Once upon a time the mere mention of BRIC – Brazil, Russia, India and China – would send most politicians, economists and the rest of the chattering classes into a destructive tailspin of criticism as they attempted to compare, analyse, excuse and then justify their own particular country’s inadequate economic performance. Not any more. Even the shakers and movers of the world economy are not immune from the all-pervasive vagaries of domestic and international market forces, inconsistent investment decision-making and idiosyncratic international trade alliances as the recent slowdown in growth of the BRIC economies has clearly demonstrated. Yet, amidst all the economic navel-gazing and other similarly self-absorbing pursuits, one country stands tall, the United Arab Emirates.
If razor-sharp financial nouse and innovative business banking in the UAE provides the investment wherewithal then Dubai’s man-made islands, five-star hotels, gigantic shopping malls and tallest man-made structure in the world, the incredible 2,716.5 foot BurjKhalifa, adds the iconic glitz and glamour. It’s a wow-factor that captures and enthrals the millions of tourists visiting annually long before they ever set foot on UAE soil. No doubt about it, this Persian Gulf state of around 8 million people, which is in fact a federation of seven emirates each governed by a hereditary emir, certainly knows how to sell itself to the world.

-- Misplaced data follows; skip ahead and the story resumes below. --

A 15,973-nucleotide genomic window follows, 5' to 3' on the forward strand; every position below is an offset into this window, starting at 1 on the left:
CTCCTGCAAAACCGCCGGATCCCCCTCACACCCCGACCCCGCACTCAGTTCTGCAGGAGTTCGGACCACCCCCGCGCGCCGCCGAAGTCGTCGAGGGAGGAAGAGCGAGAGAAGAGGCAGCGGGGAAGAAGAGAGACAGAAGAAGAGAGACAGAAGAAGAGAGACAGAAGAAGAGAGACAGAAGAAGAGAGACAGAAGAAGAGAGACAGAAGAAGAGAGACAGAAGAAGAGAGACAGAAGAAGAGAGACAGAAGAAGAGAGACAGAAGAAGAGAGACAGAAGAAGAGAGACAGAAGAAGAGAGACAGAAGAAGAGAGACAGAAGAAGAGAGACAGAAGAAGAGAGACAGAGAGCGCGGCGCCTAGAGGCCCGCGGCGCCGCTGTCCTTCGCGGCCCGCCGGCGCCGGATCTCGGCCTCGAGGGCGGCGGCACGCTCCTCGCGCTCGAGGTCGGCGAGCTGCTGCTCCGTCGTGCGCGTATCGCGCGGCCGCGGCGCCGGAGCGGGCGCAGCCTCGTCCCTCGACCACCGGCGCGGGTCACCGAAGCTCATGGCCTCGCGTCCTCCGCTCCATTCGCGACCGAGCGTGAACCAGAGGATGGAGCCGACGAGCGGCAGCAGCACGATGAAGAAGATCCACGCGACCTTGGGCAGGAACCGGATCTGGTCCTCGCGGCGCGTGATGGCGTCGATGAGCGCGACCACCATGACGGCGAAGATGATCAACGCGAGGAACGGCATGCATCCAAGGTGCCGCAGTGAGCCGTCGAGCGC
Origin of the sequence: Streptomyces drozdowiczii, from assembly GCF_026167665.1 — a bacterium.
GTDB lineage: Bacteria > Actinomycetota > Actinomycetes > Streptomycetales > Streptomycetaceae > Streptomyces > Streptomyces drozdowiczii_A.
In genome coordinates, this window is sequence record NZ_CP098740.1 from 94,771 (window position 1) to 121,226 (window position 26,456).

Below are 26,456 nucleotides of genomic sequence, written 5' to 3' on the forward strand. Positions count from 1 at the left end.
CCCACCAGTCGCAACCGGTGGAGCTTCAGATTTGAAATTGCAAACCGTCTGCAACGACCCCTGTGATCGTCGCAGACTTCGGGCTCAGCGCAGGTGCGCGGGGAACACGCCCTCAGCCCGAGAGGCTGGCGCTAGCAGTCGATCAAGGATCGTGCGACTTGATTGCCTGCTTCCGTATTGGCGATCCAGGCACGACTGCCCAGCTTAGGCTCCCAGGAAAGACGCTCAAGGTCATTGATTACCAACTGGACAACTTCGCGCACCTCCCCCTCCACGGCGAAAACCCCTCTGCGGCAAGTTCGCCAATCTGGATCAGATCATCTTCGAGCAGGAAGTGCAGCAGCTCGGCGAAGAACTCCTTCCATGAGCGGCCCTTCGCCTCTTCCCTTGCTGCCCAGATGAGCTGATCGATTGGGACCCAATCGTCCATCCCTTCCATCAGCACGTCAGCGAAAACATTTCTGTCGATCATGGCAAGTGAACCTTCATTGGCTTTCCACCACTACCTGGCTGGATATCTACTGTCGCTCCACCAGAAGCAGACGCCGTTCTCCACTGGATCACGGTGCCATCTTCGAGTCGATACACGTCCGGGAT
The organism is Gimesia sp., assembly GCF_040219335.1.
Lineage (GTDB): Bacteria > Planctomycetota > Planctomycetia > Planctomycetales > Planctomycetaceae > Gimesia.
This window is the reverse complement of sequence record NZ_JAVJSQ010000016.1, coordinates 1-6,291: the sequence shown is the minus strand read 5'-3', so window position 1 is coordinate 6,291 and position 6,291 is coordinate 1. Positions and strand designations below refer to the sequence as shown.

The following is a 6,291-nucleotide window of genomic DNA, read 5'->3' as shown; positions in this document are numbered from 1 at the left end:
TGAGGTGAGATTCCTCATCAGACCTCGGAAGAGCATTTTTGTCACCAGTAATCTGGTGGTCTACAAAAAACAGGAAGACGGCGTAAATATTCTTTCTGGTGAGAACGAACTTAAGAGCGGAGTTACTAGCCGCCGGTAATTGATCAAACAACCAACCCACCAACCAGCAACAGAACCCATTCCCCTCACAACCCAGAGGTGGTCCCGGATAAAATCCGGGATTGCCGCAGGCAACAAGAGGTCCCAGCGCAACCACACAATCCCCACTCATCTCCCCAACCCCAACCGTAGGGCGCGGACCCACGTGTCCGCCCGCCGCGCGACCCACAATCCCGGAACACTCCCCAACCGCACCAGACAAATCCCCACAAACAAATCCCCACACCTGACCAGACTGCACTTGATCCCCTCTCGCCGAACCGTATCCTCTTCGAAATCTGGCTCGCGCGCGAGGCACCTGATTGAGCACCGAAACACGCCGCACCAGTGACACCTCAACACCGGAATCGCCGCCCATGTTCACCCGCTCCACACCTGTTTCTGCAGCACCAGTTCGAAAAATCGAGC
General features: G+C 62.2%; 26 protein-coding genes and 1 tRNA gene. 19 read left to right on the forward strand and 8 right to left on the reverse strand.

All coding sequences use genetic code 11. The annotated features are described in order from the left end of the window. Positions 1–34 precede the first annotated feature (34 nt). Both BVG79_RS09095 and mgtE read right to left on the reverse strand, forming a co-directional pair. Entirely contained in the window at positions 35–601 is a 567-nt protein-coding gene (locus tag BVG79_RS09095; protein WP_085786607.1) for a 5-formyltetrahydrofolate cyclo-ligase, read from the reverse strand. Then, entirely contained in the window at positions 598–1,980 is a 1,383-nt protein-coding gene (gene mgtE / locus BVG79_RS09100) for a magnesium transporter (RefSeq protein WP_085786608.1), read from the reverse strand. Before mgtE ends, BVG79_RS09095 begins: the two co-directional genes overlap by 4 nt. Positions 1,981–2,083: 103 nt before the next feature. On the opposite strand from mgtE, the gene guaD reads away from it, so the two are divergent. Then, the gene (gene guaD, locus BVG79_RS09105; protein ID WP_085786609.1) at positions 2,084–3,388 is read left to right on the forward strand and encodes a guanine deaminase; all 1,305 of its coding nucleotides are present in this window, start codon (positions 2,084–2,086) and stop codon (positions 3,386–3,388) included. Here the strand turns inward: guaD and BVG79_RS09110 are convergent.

As if to back all of this up, the July figures of the Russell Emerging Markets Index shows the UAE up an incredible 42.1%, way ahead of the Philippines (+5.2%) and Malaysia (+5.2%). They were the top performing country constituents within the index year-to-date as of July 8th, while Brazil (-23.1%), Greece (-18.8%) and South Africa (-17.3%) were the bottom performers for this same time period.
Quoted in a Wall Street Journal article, Gustavo Galindo, emerging markets portfolio manager for Russell Investments, said, “Emerging markets performance has suffered year-to-date relative to developed markets globally. The BRIC (Brazil, Russia, India & China) nations, which are large constituents in the Russell Emerging Markets Index, have faced challenges, notably more mixed economic data out of China where the new political regime looks to establish credibility. And public rioting in Turkey, Brazil and, most recently, Egypt, have contributed to more volatility in these markets.”
And he added, “While emerging markets can present additional risks not found in developed markets, it is important to remember the important role these markets can play within a multi-asset portfolio from a diversification and return perspective. When you are seeking long-term exposure to emerging markets, it is important to work with a global asset manager with the insight and capabilities to help you evaluate these opportunities and put them into a broader multi-asset portfolio context.”
Additional points of interest:
The Russell BRIC Index is down -13.6% year-to-date as of July 8th, compared to a -9.8% return for the Russell Emerging Markets Index and a +16.1% return for the Russell 3000 Index.
Greece, the newest country constituent addition to the Russell Emerging Markets Index, was the bottom performer within the index for July month-to-date, with a -7.7% return.
Interestingly, Egypt, in which recent public riots have led to the ousting of President Mohammed Morsi, has a +13.3% return for July month-to-date.